Markets & Finance
Upper Hill most costly as Nairobi land prices rise 535pcThursday January 29 2015
Land prices in Nairobi have shot up five-fold over the past seven years with Upper Hill emerging the most expensive address in the city.
A report by HassConsult Real Estate reveals land prices have appreciated by 535 per cent with an acre that cost around Sh30 million then now going for Sh170 million.
“The index, which compares Nairobi’s land price movements to other asset classes and commodities, found that the city’s land had outperformed all other asset classes in return on investment,” said Felix Gichaga, regional business development head at Stanlib, a HassConsult partner.
Land prices have shot up beyond the affordable range for individual buyers, leaving institutions, investment groups and companies to snap up prime property in the suburbs and near the City Centre, according to HassConsult head of research and marketing Sakina Hassanali.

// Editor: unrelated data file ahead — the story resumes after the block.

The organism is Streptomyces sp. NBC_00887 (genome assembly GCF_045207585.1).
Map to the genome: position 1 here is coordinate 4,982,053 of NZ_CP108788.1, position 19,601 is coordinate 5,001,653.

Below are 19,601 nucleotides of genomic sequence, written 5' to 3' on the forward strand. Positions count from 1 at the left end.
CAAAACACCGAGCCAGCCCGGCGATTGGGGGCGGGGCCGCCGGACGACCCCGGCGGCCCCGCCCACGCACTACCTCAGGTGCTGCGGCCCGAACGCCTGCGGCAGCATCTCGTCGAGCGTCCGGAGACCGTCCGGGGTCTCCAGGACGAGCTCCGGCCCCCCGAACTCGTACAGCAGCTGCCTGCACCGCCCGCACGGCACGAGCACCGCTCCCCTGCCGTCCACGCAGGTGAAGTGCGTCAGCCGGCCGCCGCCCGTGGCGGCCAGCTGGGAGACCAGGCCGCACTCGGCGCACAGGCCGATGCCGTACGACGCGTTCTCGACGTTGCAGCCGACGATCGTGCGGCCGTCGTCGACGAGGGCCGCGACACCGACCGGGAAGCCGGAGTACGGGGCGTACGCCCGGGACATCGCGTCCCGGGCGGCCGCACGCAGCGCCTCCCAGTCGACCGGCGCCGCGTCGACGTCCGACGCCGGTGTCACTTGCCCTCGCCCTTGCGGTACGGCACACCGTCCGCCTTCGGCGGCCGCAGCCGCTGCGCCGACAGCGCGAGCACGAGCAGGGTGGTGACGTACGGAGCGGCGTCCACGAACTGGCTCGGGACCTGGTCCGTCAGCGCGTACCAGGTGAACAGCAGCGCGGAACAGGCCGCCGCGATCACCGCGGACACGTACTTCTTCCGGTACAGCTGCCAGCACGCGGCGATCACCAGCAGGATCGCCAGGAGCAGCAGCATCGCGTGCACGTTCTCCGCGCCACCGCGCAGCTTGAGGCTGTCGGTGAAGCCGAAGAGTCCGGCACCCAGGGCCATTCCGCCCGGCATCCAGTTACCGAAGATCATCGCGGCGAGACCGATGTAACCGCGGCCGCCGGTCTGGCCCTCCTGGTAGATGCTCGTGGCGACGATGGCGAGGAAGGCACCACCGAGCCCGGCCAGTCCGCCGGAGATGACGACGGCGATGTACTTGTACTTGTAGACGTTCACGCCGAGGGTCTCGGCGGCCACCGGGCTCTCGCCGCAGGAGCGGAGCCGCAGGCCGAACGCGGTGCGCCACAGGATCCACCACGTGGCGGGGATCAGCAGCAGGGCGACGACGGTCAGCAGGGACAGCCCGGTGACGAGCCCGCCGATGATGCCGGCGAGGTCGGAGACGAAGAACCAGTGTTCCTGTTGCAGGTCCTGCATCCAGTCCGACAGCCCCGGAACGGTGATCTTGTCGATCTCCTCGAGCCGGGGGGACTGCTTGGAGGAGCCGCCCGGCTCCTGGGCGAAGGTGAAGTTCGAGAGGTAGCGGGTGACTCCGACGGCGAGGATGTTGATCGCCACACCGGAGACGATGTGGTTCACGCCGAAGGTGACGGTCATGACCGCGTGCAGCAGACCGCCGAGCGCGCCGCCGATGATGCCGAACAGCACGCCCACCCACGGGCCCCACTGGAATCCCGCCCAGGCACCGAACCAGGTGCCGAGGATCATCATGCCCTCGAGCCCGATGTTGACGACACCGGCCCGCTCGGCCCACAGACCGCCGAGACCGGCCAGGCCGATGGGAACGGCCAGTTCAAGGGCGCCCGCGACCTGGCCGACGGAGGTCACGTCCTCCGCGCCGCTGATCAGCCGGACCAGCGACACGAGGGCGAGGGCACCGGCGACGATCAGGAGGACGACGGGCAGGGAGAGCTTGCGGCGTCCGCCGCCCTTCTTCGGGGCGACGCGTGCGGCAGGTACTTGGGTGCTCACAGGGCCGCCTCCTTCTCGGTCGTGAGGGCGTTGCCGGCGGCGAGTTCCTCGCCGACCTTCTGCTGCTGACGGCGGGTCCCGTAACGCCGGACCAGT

Upper Hill was listed as the most expensive where an acre is going for Sh470 million followed by Milimani at Sh370 million.
According to Ms Hassanali, these areas have witnessed unprecedented growth in housing and construction of commercial buildings, forcing prices up.
READ: High price of land in Nairobi denies residents homes
Other factors that have contributed to this trend include zoning, accessibility, infrastructure and general desirability of land within the suburbs.
HassConsult said it expected land prices would rise in Eastlands on the completion of the recently launched Outering Road upgrade like it happened with the building of Thika Superhighway.
Embakasi was named the estate where rent went up by the highest margin last year with an increase of 31 per cent followed by Kileleshwa at 27.9 per cent and Lang’ata at 24 per cent.
“Urban land has delivered the highest return of all asset classes in the last seven years followed by property by 98 per cent from 2007,” says part of the report.
Stanlib chief investment officer Kenneth Kaniu said: “Clearly, this puts the city’s land prices into a bracket of investment that is in a league of its own.”
The research relied on published property advertisement.